When I was younger I had my own rules for classifying wildlife, in addition to all the official ways detailed in my books. I’ll give you an example.
The birds I saw in common human-dominated places like gardens, parks, picnic areas, were all ‘tame’. Everything else was ‘wild’. Wild birds were not tame, and didn’t come near people.
But as I’ve gotten older I’ve of course realised this isn’t true. There are plenty of individuals amongst my old ‘tame’ birds that are skittish and avoid human contact, even the supposedly friendly ones like robins. Similarly, I’ve seen plenty of normally flighty birds like waders and woodpeckers that can be entirely relaxed. Enough regular human contact can make anything at ease, even the most nervy of birds, such as bullfinches.
The first bird that taught me this was a Treecreeper. Walking home from school one day when I was 11 or 12, a Treecreeper appeared beside me, on a tree between a busy pavement and an even busier road. I assumed I’ve I stopped and looked, it would take flight. But no, it carried on with its business looking for food. You can read a little more on this impressive bird HERE.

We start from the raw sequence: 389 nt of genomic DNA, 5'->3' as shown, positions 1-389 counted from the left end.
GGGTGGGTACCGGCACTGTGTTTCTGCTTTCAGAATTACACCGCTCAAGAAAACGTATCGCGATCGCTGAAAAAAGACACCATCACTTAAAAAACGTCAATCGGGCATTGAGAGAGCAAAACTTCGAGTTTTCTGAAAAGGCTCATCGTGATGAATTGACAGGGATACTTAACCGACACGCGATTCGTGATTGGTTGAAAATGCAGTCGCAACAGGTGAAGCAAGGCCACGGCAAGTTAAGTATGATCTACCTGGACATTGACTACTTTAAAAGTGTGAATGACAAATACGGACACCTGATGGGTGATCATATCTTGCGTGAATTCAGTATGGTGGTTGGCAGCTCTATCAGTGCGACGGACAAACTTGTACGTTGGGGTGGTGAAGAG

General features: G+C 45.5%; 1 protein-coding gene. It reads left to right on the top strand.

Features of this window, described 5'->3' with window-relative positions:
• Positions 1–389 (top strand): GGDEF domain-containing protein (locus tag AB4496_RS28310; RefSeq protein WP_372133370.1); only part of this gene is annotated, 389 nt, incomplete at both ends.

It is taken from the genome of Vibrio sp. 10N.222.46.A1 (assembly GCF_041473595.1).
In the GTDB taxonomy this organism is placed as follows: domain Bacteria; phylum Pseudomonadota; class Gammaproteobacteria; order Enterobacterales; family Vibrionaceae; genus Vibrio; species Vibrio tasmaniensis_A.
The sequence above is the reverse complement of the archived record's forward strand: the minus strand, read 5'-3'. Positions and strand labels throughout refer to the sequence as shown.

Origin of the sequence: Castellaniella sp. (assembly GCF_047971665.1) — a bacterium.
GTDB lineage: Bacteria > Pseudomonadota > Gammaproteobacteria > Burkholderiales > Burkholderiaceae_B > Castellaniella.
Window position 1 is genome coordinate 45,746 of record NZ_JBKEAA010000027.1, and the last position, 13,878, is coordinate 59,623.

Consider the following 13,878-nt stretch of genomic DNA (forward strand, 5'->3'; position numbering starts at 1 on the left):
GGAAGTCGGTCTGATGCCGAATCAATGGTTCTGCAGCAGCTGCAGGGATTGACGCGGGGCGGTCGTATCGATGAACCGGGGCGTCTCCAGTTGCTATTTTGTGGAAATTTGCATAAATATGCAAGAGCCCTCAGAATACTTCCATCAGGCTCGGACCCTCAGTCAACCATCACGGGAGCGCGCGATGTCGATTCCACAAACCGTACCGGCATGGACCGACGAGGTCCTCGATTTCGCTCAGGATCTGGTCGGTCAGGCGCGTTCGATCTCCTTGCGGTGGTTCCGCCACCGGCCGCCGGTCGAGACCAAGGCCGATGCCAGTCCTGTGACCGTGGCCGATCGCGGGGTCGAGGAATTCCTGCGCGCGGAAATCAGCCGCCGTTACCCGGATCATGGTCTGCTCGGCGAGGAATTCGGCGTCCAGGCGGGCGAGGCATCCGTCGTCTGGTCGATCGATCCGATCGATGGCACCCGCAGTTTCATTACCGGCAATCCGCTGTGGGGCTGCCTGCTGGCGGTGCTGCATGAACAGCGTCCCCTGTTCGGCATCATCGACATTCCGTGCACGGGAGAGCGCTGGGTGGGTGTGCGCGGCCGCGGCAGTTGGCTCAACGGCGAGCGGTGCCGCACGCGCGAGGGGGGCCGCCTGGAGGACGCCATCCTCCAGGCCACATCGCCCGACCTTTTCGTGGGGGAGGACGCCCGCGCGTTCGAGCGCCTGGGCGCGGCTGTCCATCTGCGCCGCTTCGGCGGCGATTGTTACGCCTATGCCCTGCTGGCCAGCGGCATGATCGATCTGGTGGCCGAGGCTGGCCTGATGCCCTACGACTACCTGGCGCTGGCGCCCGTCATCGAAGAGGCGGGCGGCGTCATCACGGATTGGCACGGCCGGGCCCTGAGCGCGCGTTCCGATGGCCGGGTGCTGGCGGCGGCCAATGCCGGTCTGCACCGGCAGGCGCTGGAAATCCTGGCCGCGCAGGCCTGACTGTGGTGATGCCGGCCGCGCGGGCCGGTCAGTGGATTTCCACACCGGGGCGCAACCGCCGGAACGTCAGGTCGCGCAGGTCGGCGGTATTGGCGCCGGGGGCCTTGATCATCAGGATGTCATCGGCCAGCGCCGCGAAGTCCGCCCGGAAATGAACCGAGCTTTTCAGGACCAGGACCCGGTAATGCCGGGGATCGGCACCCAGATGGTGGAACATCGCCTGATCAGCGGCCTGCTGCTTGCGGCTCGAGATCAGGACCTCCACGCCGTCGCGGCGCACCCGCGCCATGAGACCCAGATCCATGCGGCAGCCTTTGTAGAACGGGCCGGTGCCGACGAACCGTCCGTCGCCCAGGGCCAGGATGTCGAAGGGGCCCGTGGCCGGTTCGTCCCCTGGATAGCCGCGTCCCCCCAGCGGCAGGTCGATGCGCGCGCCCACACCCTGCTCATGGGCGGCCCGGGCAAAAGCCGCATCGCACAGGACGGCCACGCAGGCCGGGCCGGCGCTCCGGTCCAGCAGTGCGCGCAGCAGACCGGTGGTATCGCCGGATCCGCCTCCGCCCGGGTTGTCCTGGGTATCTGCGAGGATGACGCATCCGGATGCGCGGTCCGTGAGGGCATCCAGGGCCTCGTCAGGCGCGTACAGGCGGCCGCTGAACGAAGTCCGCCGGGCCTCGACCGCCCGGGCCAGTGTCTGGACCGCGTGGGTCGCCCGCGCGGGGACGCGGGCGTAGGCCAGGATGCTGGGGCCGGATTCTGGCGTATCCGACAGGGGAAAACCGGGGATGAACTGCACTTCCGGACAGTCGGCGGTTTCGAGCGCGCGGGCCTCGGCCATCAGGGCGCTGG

This all came to mind this lunchtime when I passed a tree by the lake with a treecreeper moving up it. Again I stopped, again the bird was blasé. I moved to within a couple of feet, and all it did was fly to the base and start up the trunk again, unconcerned by the fact I could have reached out and grabbed it.
Obviously I didn’t do that, but I did grab my phone and take a little bit of video footage. Apologies for that horrible phone aspect ratio and the shaking brought on by an icy wind. It was, incidentally, the most vocal treecreeper I’ve encountered, but you won’t be able to tell as there is a lot of very noisy construction underway at the university right now.
It’s only about 40 seconds, so it won’t take much of your time, certainly far less than the bird itself, covering Everest heights of climbing every week!